It was discovered much later, and proved only after years of experimentation, that when this mutant gene (Mutant 1) was inherited in double factor the result was a whitefaced bird indistinguishable from an 'ordinary' Blue (or grey). That bird which was genetically double (which of course also had a white face), produced 100% yellowfaced young. It would have to do so, if you think about it, as the double factor 'Yellow face' parent must pass on one or the other of its Yellowface Blue Mutant 1 genes, and we know that that mutation in single factor actually shows a yellow face. The yellow face and blue body are the product of the same mutation from the 'wild-type' Green; they are not two separate mutations. We can, and do, have visually Green birds, say Normal Light Greens, which are split for Yellowface Blue Mutant 1.

So that is two varieties of the group - our 'ordinary' (Whiteface) Blue and Yellowface Blue Mutant 1. Now to the third.

This we know as Yellowface Blue Mutant 2. When a chick has inherited in single factor (ie, a mutant gene from just one parent) it is of similar appearance in nest-feather to a chick of Mutant 1 - yellow head and mask, blue body. At the first moult, the yellow of the mask floods down over nearly all of the body feathering, making the bird look more like a Green than a bird of blue body color. THe true blue can usually be seen under the lifted wings and near the vent. When the mutant gene is inherited in double factor (ie, from both parent) this flooding down of the yellow at the first moult does not happen to anywhere near the same extent, the yellow being more restricted to the head and tail with a yellow flush to the wings. Even so, there is more yellow than seen on the Mutant 1 bird first described, so that it cannot comply with the existing Yellowface Blue color standard which is really for Mutant 1.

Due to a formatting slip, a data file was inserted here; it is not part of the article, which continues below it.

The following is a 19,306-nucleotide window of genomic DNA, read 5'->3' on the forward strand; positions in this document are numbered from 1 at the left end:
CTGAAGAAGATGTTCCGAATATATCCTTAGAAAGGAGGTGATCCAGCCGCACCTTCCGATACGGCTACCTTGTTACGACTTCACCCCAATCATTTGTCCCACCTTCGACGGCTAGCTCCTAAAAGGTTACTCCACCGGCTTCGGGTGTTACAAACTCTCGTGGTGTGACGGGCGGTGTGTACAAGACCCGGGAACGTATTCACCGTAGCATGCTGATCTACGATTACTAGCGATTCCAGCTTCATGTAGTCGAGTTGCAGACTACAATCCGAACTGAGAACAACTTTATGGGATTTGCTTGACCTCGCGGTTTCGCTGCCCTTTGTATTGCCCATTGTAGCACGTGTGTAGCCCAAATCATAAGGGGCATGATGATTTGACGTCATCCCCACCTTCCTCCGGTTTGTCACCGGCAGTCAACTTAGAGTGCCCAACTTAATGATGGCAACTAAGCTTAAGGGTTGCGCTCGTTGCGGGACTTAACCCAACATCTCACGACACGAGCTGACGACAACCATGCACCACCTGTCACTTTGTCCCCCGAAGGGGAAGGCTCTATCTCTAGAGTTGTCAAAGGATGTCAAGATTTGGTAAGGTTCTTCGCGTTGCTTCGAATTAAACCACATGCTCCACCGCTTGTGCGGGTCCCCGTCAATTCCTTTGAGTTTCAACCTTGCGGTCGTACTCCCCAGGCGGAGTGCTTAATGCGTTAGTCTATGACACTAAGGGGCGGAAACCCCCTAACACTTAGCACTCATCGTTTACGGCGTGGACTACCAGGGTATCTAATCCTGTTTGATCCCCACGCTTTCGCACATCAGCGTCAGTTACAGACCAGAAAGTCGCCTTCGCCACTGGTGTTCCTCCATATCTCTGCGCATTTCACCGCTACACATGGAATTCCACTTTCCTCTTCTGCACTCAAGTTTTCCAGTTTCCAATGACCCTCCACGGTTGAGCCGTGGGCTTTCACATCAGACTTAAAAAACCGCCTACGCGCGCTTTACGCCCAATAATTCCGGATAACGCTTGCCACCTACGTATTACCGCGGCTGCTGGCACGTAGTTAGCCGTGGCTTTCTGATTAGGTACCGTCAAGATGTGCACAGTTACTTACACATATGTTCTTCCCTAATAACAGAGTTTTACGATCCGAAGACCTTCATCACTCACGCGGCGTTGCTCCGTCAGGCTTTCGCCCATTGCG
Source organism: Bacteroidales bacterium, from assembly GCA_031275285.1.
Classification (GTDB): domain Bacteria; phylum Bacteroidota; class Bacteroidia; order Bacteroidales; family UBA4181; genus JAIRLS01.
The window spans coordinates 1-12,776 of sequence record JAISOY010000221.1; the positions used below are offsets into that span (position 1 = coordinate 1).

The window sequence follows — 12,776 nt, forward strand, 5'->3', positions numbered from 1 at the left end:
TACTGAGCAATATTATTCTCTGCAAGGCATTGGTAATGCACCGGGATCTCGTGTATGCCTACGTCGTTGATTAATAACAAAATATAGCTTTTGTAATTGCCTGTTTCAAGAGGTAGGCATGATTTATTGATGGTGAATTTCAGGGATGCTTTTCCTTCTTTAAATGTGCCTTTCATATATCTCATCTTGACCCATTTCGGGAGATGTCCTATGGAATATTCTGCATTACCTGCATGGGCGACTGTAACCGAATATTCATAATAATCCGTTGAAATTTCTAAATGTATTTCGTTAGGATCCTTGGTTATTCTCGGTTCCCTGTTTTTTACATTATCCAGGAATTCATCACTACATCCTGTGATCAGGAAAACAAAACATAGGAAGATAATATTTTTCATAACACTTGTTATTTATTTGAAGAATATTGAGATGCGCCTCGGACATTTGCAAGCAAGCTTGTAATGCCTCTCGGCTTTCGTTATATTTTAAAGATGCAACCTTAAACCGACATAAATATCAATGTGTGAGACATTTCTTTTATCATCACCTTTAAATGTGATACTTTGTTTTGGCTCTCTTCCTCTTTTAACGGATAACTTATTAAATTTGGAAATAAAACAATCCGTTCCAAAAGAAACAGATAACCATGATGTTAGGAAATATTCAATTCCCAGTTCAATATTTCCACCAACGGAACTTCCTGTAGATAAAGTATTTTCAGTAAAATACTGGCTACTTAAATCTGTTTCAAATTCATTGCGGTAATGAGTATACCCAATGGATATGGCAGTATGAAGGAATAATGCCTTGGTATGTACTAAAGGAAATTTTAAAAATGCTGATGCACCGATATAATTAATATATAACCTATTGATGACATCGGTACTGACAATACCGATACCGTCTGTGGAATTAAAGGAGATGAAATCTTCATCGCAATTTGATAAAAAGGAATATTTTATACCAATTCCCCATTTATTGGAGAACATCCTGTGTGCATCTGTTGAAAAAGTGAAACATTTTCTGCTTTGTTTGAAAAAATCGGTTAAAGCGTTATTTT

There is another similar mutation to Mutant 2 (or it might actually be Mutant 2 plus a color modifying gene) which reproduces to exactly the same pattern but has a richer, more golden yellow head and mask. It has been known as Goldenface Blue for as long as I can remember - at least as long back as the 30's. As it did not conform to the Yellowfaced exhibition standard, and was mostly confined to the composite variety known as Goldenfaced Rainbows or to Goldenface Blue Recessive Pieds, the exhibition breeder knew very little about it.

There is more interest shown now since it has been reintroduced as 'Australian Yellowface'. It is the same, or a second identical, mutation. That has been proved. I have Goldenface birds from both sources. It can only be hoped that when eventually a proper Color Standard for the mutation is devised, that its original name of Goldenface Blue will also be standardized. I should add that a green bird can be split for Yellowface Blue Mutant 2 or for Goldenface(`Australian Yellowface') Blue, or for Mutant 1 or for Whiteface Blue. It can, of course, only be split for one of them, or it would not visually be a Green. So you can see that the 'wild-type' Light Green, and the various mutations from it affecting the yellow body color, all form a group of alternatives, the 'wild-type' Green being the only dominate, and all the other being recessive. They are a group of what are called 'multiple allelomorph', and as earlier stated can provide a number of permutations of color of body and mask feathering.

It is to be hoped that the Color Standard Committee will soon include standards for all the Yellowface and Goldenface Blue varieties, so that they can be exhibited with the others of their own kind. It will mean a complete revision of the existing standards.